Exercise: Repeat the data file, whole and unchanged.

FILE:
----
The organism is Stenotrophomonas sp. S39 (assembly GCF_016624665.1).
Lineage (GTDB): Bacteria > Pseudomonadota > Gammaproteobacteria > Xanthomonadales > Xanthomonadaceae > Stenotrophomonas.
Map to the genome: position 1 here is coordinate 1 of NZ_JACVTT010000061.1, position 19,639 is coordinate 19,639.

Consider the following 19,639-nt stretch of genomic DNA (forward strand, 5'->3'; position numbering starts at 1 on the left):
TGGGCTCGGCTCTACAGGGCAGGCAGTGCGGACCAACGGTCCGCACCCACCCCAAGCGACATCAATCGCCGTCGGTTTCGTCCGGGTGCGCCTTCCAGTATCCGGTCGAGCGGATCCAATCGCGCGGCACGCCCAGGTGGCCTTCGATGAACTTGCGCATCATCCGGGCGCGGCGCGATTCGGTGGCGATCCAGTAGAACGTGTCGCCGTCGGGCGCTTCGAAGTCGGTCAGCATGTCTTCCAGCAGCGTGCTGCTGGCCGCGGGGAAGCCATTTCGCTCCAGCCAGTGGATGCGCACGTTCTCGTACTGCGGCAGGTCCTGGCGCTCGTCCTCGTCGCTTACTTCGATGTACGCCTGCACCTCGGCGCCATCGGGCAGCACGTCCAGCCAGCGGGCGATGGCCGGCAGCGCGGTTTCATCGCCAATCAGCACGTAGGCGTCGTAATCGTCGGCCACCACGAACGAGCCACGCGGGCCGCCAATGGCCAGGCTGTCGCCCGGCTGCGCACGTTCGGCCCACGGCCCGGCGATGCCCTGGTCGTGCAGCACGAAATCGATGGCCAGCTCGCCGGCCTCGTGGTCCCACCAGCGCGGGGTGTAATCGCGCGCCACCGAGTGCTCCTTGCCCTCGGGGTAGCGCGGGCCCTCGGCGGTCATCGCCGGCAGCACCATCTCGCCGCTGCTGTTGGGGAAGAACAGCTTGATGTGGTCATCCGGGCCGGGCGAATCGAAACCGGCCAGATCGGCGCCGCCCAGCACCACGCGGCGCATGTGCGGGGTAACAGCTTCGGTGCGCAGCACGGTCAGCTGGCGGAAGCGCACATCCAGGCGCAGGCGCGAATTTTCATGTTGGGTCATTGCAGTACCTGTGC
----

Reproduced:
The organism is Stenotrophomonas sp. S39 (assembly GCF_016624665.1).
Lineage (GTDB): Bacteria > Pseudomonadota > Gammaproteobacteria > Xanthomonadales > Xanthomonadaceae > Stenotrophomonas.
Map to the genome: position 1 here is coordinate 1 of NZ_JACVTT010000061.1, position 19,639 is coordinate 19,639.

Consider the following 19,639-nt stretch of genomic DNA (forward strand, 5'->3'; position numbering starts at 1 on the left):
TGGGCTCGGCTCTACAGGGCAGGCAGTGCGGACCAACGGTCCGCACCCACCCCAAGCGACATCAATCGCCGTCGGTTTCGTCCGGGTGCGCCTTCCAGTATCCGGTCGAGCGGATCCAATCGCGCGGCACGCCCAGGTGGCCTTCGATGAACTTGCGCATCATCCGGGCGCGGCGCGATTCGGTGGCGATCCAGTAGAACGTGTCGCCGTCGGGCGCTTCGAAGTCGGTCAGCATGTCTTCCAGCAGCGTGCTGCTGGCCGCGGGGAAGCCATTTCGCTCCAGCCAGTGGATGCGCACGTTCTCGTACTGCGGCAGGTCCTGGCGCTCGTCCTCGTCGCTTACTTCGATGTACGCCTGCACCTCGGCGCCATCGGGCAGCACGTCCAGCCAGCGGGCGATGGCCGGCAGCGCGGTTTCATCGCCAATCAGCACGTAGGCGTCGTAATCGTCGGCCACCACGAACGAGCCACGCGGGCCGCCAATGGCCAGGCTGTCGCCCGGCTGCGCACGTTCGGCCCACGGCCCGGCGATGCCCTGGTCGTGCAGCACGAAATCGATGGCCAGCTCGCCGGCCTCGTGGTCCCACCAGCGCGGGGTGTAATCGCGCGCCACCGAGTGCTCCTTGCCCTCGGGGTAGCGCGGGCCCTCGGCGGTCATCGCCGGCAGCACCATCTCGCCGCTGCTGTTGGGGAAGAACAGCTTGATGTGGTCATCCGGGCCGGGCGAATCGAAACCGGCCAGATCGGCGCCGCCCAGCACCACGCGGCGCATGTGCGGGGTAACAGCTTCGGTGCGCAGCACGGTCAGCTGGCGGAAGCGCACATCCAGGCGCAGGCGCGAATTTTCATGTTGGGTCATTGCAGTACCTGTGC